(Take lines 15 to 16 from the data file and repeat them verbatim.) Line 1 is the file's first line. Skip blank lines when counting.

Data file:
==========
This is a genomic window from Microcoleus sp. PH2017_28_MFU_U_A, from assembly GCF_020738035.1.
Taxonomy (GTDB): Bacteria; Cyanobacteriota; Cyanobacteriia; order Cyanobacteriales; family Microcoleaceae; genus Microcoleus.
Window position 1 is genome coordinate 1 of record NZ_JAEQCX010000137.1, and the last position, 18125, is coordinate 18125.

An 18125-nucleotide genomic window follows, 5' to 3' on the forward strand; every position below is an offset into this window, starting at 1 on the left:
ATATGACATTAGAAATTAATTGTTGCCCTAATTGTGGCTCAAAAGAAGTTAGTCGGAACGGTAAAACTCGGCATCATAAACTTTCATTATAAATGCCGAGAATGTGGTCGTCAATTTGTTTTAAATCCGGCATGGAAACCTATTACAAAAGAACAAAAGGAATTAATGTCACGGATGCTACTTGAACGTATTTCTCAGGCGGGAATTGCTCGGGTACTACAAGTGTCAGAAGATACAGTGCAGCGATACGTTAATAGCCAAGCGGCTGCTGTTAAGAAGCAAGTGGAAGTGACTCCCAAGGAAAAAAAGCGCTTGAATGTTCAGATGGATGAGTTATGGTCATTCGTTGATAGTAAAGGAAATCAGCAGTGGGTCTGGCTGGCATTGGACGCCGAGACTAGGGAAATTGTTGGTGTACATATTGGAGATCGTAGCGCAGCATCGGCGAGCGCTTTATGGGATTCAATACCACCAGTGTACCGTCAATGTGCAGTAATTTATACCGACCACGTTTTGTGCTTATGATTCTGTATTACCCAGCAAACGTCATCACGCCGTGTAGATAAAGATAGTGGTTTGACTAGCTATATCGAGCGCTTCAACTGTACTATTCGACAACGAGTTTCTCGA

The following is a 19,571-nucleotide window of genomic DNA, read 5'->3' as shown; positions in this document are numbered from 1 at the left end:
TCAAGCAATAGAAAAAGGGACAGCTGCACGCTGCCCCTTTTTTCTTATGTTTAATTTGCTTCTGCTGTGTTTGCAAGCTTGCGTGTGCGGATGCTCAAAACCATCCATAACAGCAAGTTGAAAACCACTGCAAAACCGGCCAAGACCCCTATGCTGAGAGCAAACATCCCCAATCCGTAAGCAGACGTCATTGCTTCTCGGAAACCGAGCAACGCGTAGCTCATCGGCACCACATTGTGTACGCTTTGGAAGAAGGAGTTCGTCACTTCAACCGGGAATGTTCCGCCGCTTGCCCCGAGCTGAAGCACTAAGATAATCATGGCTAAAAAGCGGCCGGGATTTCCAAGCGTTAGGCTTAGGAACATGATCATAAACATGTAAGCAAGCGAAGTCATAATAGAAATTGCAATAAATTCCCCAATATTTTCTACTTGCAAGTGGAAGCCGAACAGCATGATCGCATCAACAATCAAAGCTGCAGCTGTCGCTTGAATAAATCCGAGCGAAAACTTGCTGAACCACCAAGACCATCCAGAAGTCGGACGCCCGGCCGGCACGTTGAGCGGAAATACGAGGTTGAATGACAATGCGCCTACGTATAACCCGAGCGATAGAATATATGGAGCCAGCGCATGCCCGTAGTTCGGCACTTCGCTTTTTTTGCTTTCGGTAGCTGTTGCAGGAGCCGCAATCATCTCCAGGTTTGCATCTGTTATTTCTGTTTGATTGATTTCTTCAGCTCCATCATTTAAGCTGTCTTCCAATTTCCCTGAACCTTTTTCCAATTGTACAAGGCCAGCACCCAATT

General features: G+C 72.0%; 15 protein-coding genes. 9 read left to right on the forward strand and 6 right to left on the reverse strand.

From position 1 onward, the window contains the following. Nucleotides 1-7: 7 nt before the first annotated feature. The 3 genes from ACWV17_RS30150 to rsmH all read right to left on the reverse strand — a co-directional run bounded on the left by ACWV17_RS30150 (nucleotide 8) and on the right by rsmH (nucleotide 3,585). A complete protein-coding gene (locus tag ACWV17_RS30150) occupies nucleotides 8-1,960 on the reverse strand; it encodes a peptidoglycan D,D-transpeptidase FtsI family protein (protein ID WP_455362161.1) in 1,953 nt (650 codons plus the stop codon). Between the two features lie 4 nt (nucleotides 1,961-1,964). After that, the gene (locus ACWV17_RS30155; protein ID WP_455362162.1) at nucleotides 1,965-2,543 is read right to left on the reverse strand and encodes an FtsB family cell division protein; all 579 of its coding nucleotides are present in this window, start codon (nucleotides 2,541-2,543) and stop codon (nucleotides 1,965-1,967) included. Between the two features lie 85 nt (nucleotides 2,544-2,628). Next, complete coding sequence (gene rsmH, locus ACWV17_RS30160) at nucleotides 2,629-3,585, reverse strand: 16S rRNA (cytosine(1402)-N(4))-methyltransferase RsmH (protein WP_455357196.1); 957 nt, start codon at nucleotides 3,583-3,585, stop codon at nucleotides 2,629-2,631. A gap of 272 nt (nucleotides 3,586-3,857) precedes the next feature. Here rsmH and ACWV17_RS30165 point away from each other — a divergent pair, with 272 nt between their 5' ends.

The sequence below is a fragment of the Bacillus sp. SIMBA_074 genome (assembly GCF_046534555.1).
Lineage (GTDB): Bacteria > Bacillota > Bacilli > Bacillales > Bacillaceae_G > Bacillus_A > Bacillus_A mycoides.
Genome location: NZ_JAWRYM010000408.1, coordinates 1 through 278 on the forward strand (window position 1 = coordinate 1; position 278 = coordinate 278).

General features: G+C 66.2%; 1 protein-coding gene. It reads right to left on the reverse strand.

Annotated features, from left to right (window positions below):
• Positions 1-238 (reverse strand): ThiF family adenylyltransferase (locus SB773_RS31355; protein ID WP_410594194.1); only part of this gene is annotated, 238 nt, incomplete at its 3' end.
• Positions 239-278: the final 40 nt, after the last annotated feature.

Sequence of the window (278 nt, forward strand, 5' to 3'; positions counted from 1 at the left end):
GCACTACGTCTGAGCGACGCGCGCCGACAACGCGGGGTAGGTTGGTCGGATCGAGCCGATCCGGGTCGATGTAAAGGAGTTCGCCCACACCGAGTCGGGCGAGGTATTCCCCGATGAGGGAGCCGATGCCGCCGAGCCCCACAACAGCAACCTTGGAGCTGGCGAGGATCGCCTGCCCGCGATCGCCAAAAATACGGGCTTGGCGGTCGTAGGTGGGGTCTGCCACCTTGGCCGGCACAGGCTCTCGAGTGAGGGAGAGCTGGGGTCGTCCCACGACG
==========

• Positions 1-238 (reverse strand): ThiF family adenylyltransferase (locus SB773_RS31355; protein ID WP_410594194.1); only part of this gene is annotated, 238 nt, incomplete at its 3' end.
• Positions 239-278: the final 40 nt, after the last annotated feature.